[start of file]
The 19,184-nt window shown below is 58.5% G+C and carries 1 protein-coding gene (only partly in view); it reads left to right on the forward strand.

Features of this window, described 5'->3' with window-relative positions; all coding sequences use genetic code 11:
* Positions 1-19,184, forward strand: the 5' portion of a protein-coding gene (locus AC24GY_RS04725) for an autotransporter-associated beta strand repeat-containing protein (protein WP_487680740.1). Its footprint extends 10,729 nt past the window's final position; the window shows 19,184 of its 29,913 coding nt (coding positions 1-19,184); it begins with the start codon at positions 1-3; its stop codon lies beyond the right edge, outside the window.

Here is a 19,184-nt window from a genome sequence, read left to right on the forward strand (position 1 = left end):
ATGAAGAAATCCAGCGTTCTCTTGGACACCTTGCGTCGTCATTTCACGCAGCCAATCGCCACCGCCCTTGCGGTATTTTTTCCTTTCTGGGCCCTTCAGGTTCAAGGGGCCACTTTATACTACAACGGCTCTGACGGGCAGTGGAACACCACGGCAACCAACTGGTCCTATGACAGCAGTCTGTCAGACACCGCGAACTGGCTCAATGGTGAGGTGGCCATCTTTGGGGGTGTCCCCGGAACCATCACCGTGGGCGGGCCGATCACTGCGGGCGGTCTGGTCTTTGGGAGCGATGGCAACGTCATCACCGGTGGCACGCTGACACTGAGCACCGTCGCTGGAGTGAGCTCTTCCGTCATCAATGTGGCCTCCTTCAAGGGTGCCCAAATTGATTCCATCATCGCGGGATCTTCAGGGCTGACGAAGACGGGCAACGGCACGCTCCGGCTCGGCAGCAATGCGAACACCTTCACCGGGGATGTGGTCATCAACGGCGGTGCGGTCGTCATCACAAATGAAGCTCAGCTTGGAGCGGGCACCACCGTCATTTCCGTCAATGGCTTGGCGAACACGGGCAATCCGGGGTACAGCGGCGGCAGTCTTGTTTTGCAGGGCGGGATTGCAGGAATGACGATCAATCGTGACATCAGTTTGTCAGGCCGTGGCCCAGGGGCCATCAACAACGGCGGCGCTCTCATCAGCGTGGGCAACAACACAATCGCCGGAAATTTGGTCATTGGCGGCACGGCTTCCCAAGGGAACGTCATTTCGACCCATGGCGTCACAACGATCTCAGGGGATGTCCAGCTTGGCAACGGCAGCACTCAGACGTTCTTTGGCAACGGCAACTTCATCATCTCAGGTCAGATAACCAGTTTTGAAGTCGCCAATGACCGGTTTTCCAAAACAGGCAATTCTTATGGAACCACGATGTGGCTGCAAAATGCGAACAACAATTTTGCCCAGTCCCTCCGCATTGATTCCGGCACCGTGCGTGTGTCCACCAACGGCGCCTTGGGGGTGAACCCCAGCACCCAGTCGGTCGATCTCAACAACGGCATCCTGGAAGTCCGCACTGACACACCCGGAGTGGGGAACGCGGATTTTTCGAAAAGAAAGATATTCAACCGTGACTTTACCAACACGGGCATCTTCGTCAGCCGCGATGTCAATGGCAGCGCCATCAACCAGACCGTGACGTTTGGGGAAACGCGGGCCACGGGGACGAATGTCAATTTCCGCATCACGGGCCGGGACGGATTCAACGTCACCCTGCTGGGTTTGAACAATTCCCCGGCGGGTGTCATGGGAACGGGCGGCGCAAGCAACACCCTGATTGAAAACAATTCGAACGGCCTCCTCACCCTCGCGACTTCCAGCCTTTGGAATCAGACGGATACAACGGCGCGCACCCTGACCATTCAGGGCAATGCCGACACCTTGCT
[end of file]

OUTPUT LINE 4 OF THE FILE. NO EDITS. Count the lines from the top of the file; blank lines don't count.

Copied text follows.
Here is a 19,184-nt window from a genome sequence, read left to right on the forward strand (position 1 = left end):